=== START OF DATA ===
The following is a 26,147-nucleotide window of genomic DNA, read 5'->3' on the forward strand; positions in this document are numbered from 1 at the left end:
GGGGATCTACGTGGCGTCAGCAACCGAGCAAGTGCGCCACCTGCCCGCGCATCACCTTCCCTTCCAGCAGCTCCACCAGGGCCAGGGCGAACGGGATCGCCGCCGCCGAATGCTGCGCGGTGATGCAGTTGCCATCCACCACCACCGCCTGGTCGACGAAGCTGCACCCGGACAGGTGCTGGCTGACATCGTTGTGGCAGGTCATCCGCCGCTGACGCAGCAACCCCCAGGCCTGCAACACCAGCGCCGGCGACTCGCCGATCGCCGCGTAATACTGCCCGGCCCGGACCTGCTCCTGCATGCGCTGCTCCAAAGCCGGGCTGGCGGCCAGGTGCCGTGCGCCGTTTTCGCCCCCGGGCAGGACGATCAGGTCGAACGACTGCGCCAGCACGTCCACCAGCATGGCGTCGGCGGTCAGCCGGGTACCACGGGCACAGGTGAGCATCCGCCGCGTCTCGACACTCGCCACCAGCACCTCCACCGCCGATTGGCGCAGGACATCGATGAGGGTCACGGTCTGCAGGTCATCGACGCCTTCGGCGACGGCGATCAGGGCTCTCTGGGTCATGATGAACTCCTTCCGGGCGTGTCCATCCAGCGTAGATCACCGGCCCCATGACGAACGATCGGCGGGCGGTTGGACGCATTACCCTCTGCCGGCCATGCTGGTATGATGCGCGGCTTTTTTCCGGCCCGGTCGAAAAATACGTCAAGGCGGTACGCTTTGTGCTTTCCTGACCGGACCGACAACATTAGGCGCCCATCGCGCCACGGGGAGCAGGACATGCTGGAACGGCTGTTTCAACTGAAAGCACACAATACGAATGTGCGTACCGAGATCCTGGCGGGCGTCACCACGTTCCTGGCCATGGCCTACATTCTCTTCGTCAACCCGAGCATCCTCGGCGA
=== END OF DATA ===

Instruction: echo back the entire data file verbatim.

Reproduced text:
The following is a 26,147-nucleotide window of genomic DNA, read 5'->3' on the forward strand; positions in this document are numbered from 1 at the left end:
GGGGATCTACGTGGCGTCAGCAACCGAGCAAGTGCGCCACCTGCCCGCGCATCACCTTCCCTTCCAGCAGCTCCACCAGGGCCAGGGCGAACGGGATCGCCGCCGCCGAATGCTGCGCGGTGATGCAGTTGCCATCCACCACCACCGCCTGGTCGACGAAGCTGCACCCGGACAGGTGCTGGCTGACATCGTTGTGGCAGGTCATCCGCCGCTGACGCAGCAACCCCCAGGCCTGCAACACCAGCGCCGGCGACTCGCCGATCGCCGCGTAATACTGCCCGGCCCGGACCTGCTCCTGCATGCGCTGCTCCAAAGCCGGGCTGGCGGCCAGGTGCCGTGCGCCGTTTTCGCCCCCGGGCAGGACGATCAGGTCGAACGACTGCGCCAGCACGTCCACCAGCATGGCGTCGGCGGTCAGCCGGGTACCACGGGCACAGGTGAGCATCCGCCGCGTCTCGACACTCGCCACCAGCACCTCCACCGCCGATTGGCGCAGGACATCGATGAGGGTCACGGTCTGCAGGTCATCGACGCCTTCGGCGACGGCGATCAGGGCTCTCTGGGTCATGATGAACTCCTTCCGGGCGTGTCCATCCAGCGTAGATCACCGGCCCCATGACGAACGATCGGCGGGCGGTTGGACGCATTACCCTCTGCCGGCCATGCTGGTATGATGCGCGGCTTTTTTCCGGCCCGGTCGAAAAATACGTCAAGGCGGTACGCTTTGTGCTTTCCTGACCGGACCGACAACATTAGGCGCCCATCGCGCCACGGGGAGCAGGACATGCTGGAACGGCTGTTTCAACTGAAAGCACACAATACGAATGTGCGTACCGAGATCCTGGCGGGCGTCACCACGTTCCTGGCCATGGCCTACATTCTCTTCGTCAACCCGAGCATCCTCGGCGA